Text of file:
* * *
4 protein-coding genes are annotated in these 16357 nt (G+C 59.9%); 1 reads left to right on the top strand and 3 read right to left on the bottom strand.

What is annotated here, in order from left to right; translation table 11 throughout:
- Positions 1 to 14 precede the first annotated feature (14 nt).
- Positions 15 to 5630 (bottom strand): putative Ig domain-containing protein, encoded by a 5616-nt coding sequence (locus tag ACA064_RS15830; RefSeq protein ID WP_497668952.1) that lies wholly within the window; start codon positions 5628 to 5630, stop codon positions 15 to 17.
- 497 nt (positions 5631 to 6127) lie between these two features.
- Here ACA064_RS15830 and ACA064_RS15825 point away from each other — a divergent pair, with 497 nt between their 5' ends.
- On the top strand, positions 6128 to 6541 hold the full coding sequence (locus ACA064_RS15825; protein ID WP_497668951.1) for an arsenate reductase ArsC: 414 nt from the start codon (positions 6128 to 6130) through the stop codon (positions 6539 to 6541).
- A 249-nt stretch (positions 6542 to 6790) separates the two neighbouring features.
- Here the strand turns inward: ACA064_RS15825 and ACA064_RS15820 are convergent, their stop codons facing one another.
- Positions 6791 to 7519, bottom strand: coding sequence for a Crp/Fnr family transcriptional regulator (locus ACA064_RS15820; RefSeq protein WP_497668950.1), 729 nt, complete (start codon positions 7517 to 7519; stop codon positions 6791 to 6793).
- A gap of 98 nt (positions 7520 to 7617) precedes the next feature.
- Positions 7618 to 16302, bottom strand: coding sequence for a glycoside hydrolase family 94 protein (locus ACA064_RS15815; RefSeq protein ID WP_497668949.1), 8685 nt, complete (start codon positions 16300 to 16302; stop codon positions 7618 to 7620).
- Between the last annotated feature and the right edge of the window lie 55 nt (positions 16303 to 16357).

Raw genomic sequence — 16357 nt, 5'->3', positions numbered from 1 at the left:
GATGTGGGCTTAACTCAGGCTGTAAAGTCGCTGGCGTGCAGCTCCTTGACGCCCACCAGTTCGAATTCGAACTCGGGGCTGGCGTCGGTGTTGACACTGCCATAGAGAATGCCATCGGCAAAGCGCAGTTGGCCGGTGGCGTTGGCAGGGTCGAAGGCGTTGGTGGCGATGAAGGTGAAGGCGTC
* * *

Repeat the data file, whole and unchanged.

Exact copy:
4 protein-coding genes are annotated in these 16357 nt (G+C 59.9%); 1 reads left to right on the top strand and 3 read right to left on the bottom strand.

What is annotated here, in order from left to right; translation table 11 throughout:
- Positions 1 to 14 precede the first annotated feature (14 nt).
- Positions 15 to 5630 (bottom strand): putative Ig domain-containing protein, encoded by a 5616-nt coding sequence (locus tag ACA064_RS15830; RefSeq protein ID WP_497668952.1) that lies wholly within the window; start codon positions 5628 to 5630, stop codon positions 15 to 17.
- 497 nt (positions 5631 to 6127) lie between these two features.
- Here ACA064_RS15830 and ACA064_RS15825 point away from each other — a divergent pair, with 497 nt between their 5' ends.
- On the top strand, positions 6128 to 6541 hold the full coding sequence (locus ACA064_RS15825; protein ID WP_497668951.1) for an arsenate reductase ArsC: 414 nt from the start codon (positions 6128 to 6130) through the stop codon (positions 6539 to 6541).
- A 249-nt stretch (positions 6542 to 6790) separates the two neighbouring features.
- Here the strand turns inward: ACA064_RS15825 and ACA064_RS15820 are convergent, their stop codons facing one another.
- Positions 6791 to 7519, bottom strand: coding sequence for a Crp/Fnr family transcriptional regulator (locus ACA064_RS15820; RefSeq protein WP_497668950.1), 729 nt, complete (start codon positions 7517 to 7519; stop codon positions 6791 to 6793).
- A gap of 98 nt (positions 7520 to 7617) precedes the next feature.
- Positions 7618 to 16302, bottom strand: coding sequence for a glycoside hydrolase family 94 protein (locus ACA064_RS15815; RefSeq protein ID WP_497668949.1), 8685 nt, complete (start codon positions 16300 to 16302; stop codon positions 7618 to 7620).
- Between the last annotated feature and the right edge of the window lie 55 nt (positions 16303 to 16357).

Raw genomic sequence — 16357 nt, 5'->3', positions numbered from 1 at the left:
GATGTGGGCTTAACTCAGGCTGTAAAGTCGCTGGCGTGCAGCTCCTTGACGCCCACCAGTTCGAATTCGAACTCGGGGCTGGCGTCGGTGTTGACACTGCCATAGAGAATGCCATCGGCAAAGCGCAGTTGGCCGGTGGCGTTGGCAGGGTCGAAGGCGTTGGTGGCGATGAAGGTGAAGGCGTC